Dear First Day of Monsoon,
The clouds grew high in the sky and then darkened. We saw it coming, but were still caught in the streets as the massive drops fell and sizzled on the concrete. Months of dust and heat were immediately washed from the city. Shop keepers and bar tenders left their posts to stand in the doorway to smell and feel the temperature drop. Lighting was all around, thunderously loud, and movie-like in it's intensity. The winds came and pruned the palms and streets turned into rivers.
The rain didn't stop abruptly as it came. It lingered on, clouds shrouding the city's mountainous backdrop. The cacti greened and expanded, the dusty trails darkened and compacted, and rivulets became rivers. The water that fell onto the landscape collected itself, it amassed as water has always done upon the land – trickles meeting with other trickles, those trickles finding yet another, then that creek continuing along dry arroyos until meeting yet another, and soon enough the wash was full and raging.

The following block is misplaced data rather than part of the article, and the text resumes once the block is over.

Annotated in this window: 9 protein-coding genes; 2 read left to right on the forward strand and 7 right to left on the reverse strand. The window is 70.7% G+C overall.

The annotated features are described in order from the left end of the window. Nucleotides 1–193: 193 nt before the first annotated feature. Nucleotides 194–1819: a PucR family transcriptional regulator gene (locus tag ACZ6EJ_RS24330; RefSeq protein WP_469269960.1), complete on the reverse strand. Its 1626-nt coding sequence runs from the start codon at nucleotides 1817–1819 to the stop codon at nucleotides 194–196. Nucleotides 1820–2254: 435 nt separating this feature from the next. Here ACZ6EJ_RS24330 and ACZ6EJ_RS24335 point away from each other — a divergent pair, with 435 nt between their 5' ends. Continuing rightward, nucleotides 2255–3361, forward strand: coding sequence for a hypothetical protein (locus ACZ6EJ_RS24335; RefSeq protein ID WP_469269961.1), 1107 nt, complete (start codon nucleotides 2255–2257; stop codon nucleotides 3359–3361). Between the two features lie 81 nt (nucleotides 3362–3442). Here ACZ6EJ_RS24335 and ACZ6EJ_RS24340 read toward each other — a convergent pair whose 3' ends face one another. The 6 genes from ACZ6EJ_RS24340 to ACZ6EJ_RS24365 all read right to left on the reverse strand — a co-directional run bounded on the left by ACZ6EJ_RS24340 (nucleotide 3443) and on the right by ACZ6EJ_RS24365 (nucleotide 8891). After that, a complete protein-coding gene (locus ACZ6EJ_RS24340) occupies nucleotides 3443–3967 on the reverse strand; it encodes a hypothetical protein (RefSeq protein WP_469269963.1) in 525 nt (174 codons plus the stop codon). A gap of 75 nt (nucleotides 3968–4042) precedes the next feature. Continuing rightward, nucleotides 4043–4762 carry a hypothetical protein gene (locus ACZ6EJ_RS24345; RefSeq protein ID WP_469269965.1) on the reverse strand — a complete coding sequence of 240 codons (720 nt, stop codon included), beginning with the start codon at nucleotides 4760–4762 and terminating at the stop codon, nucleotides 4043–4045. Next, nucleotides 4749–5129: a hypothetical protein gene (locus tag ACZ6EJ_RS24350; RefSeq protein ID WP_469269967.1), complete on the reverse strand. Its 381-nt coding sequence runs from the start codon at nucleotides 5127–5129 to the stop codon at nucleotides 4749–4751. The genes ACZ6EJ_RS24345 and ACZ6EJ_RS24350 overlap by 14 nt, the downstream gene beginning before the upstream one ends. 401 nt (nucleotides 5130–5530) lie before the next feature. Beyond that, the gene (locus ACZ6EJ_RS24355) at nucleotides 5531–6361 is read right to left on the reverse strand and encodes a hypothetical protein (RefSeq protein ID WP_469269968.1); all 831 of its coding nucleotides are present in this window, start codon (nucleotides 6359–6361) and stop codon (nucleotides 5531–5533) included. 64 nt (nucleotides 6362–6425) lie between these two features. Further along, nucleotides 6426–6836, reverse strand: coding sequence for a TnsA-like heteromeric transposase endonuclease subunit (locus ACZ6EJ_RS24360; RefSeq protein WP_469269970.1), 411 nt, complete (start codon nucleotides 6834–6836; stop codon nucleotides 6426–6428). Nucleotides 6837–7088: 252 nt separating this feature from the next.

I knew where they water was going. I have been to these places, these hidden places, where water has gathered and stood strong against the desert heat. Deep in granite canyons, lined with impervious rock, and protected by shadows, there are pools that persist. These places are simple but special, they are infrequent and alone. When we find them we are miners with finally a speck of gold in the edge of our pan. Eureka!
Today these places, beat down by the constant desert sun, and gasping not for air but for water, have been rejuvenated.
Photos: 1) Araviapa Creek, 2)secret Galiuro waterfall, 3)Deejay Birch getting air into a hidden pool deep in the Blue Mountains